As of 2023, the electric car industry has celebrated significant accomplishments, selling more than 10 million electric vehicles (EVs) globally. Australia has also seen an increase in EV adoption, with almost 44,000 electric vehicles sold YTD. This includes 36,540 Battery Electric Vehicles and 7,380 plug-in hybrid vehicles. People’s desire to embrace eco-friendliness, save on fuel expenses, and make a positive contribution to a greener future has led to the recent increase in the popularity of sustainable transportation. However, with the market expanding, choosing between fully electric cars, hybrid models, and plug-in hybrids has become more daunting. This blog post aims to clarify the differences between these options and assist you in making the best decision based on your needs and preferences.
Difference Between Electric and Hybrid Cars
Electric vehicles (EVs) rely solely on electric motors for power, which they obtain from rechargeable batteries made up of cell modules such as lithium-ion (Li-ion) or Lithium-Iron Phosphate. On the other hand, hybrid cars combine a traditional internal combustion engine with an electric motor. Hybrid models use regenerative braking to recharge the electric motor and work together with the combustion engine to move the vehicle forward.
Popular BEVs available in Australia
- Tesla Model Y: From $65,400
- BYD Atto 3 Standard: From $48,000
- Polestar 2: From $63,900
- Volvo XC40: From $53,490
Decoding Hybrid Cars
Hybrid vehicles are aptly named as they bring together the benefits of electric and traditional gas-powered cars. They consist of a large battery pack (typically between 1 to 9 kWh) powering the electric motor and a smaller 12V battery for ancillary functions like lights and stereo. It’s important to note that each manufacturer designs their hybrid models differently, leading to variations in performance and features.
Hybrids cars in Australia
- Toyota Corolla: From $29,270
- Kia Niro: From $41,710
- Lexus NX: From $61,900
- Honda HR-V: From $36,700
What are Plug-in Hybrids?
Plug-in hybrids offer a step forward in hybrid car technology, allowing drivers to charge their vehicles like fully electric cars. The plug-in hybrids present a good middle ground as they mainly rely on electric power until the battery’s range is exhausted, and then they switch over to the internal combustion engine. If you’re not quite ready for the full commitment of electric cars but still interested, plug-in hybrids are a great option.
Plug-ins Hybrids in Australia
- Ford Escape PHEV: From $36,490
- MG HS PHEV: From $49,990
- Mitsubishi Eclipse Cross PHEV: From $31,490
- Volvo XC60: From $72,990
Comparing the Pros and Cons of Hybrids and EVs
- Purchase Price: Electric vehicles (EVs) and hybrids are typically more costly than traditional gasoline cars, but their prices have gradually decreased over time. In general, hybrids are less expensive than EVs, but with a wider selection of options available, there are budget-friendly EV choices as well, particularly with various government incentives specifically for EVs.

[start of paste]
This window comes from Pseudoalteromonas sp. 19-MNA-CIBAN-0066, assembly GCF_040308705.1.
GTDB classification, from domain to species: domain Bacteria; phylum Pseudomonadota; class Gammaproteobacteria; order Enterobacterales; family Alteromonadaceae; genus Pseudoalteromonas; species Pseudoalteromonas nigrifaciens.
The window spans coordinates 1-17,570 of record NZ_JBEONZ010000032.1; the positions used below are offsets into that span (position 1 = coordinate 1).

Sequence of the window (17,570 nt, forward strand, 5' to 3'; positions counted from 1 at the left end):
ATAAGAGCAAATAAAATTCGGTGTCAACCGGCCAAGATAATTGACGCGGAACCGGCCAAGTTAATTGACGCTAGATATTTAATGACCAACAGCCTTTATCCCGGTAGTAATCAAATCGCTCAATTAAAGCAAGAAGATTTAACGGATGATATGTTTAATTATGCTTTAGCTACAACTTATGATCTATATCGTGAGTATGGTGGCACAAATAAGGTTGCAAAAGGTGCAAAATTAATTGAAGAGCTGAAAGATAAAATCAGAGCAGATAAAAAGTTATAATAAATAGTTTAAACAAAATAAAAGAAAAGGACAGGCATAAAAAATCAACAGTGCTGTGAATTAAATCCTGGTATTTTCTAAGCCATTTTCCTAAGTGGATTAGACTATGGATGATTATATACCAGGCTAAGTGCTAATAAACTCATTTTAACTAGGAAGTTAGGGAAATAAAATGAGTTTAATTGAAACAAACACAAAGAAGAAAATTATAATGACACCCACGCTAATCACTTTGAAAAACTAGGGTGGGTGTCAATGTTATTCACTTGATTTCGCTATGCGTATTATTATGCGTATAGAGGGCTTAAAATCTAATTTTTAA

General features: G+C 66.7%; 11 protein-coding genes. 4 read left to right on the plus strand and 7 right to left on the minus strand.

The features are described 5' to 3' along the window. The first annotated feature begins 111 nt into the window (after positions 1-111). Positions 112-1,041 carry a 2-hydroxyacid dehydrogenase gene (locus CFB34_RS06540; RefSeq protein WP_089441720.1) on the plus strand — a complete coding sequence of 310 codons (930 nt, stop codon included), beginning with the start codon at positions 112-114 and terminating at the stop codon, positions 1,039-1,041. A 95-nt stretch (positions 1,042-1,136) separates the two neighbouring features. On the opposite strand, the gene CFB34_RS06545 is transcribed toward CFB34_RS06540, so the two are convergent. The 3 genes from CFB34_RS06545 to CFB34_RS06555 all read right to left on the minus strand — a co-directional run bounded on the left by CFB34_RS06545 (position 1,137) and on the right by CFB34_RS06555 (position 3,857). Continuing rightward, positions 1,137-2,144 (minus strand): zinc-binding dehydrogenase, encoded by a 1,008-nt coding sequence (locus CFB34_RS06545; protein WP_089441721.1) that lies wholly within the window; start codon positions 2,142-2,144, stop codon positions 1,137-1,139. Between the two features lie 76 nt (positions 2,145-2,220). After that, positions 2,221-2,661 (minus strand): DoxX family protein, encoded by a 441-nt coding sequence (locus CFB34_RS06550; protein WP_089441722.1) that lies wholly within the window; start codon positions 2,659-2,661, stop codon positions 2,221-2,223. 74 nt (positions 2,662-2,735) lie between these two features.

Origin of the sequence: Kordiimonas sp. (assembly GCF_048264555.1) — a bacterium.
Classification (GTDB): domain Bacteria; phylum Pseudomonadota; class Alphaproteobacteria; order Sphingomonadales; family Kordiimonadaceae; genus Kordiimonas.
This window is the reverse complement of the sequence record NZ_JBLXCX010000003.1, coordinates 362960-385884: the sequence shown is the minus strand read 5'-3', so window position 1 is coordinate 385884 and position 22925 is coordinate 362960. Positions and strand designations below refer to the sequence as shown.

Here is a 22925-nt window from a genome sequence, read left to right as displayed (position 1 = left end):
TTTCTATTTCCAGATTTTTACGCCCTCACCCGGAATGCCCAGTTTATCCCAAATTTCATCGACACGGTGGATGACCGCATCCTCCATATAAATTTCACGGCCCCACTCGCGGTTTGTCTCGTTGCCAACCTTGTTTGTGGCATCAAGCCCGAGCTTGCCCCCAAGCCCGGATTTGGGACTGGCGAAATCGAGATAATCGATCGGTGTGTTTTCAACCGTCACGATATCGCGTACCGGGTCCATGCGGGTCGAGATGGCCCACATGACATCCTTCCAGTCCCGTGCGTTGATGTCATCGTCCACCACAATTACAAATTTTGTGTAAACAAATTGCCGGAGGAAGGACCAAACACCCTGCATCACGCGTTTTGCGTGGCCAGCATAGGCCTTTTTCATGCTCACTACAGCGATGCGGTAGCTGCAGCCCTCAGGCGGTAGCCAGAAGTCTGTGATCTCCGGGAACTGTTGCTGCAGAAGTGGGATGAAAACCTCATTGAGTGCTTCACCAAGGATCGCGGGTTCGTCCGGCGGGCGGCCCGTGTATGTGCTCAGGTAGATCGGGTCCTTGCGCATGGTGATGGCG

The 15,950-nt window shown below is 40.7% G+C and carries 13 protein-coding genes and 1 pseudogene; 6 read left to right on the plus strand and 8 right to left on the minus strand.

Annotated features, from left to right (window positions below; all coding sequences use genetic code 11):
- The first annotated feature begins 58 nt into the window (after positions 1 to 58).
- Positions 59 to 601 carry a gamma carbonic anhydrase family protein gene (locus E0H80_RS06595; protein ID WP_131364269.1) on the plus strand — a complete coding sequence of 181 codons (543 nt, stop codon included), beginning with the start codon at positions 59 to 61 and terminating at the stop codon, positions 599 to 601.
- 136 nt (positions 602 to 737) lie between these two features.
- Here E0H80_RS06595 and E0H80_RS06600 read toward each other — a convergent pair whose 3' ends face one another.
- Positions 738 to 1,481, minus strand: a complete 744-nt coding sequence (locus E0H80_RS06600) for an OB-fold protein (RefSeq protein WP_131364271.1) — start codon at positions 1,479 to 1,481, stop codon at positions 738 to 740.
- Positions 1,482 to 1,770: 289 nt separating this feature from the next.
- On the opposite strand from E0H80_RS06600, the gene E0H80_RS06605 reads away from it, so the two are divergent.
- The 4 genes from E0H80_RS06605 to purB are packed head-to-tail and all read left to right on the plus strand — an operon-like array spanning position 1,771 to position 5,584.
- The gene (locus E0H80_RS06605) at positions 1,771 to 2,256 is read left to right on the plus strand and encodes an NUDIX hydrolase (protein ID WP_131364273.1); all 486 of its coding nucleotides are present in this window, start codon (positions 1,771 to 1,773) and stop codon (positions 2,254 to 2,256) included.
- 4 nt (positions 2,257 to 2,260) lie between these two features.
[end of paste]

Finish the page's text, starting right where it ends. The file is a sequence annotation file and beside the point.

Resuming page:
- Range: Hybrid cars can travel hundreds of kilometres before needing to refuel, while EVs’ ranges have significantly improved but still may not match internal combustion engines. For daily commuting, electric power is often sufficient, but for longer trips, hybrids may be more convenient.
- Fuel Cost: Electric cars are substantially cheaper to run than hybrids that rely on gasoline. EVs’ low electricity cost (around $0.25 per kWh in Australia) outperforms the fuel costs of hybrids, offering significant savings in the long run.
- Maintenance: EVs require minimal maintenance due to fewer moving parts, making them more cost-effective and hassle-free compared to hybrids that have combustion engines. Studies indicate that EV maintenance costs are approximately 33% less than plug-in hybrids.
- Driving Experience: EVs provide a unique and enjoyable driving experience with their silent operation, smooth acceleration, and absence of manual gear shifts. Hybrids offer similar benefits during short trips when running on electric power.
- Environmental Impact: Although both EVs and hybrids contribute to reducing greenhouse gas emissions, EVs are undoubtedly the more sustainable option. Hybrid cars may have a higher environmental impact, especially during long journeys relying on fuel consumption.
Which one should you pick? EVs or Hybrids
When deciding between fully electric cars, hybrids, and plug-in hybrids, there are important factors to consider such as purchase price, range, fuel cost, maintenance, driving experience, and environmental impact.
If you’re seeking an affordable and eco-friendly option that requires minimal upkeep, an EV may be the best choice for your daily commute. However, if you require a greater range and still want to reduce emissions, a hybrid or plug-in hybrid may be a good compromise.
Ultimately, your decision should depend on your driving habits, budget, and commitment to embracing green technology. Regardless of your choice, both EVs and hybrids are leading the way towards a cleaner and more sustainable future for transportation in Australia and beyond.
Please Note: Prices mentioned above are Based on Manufacturer’s Suggested Retail Price (MSRP) and are subject to change.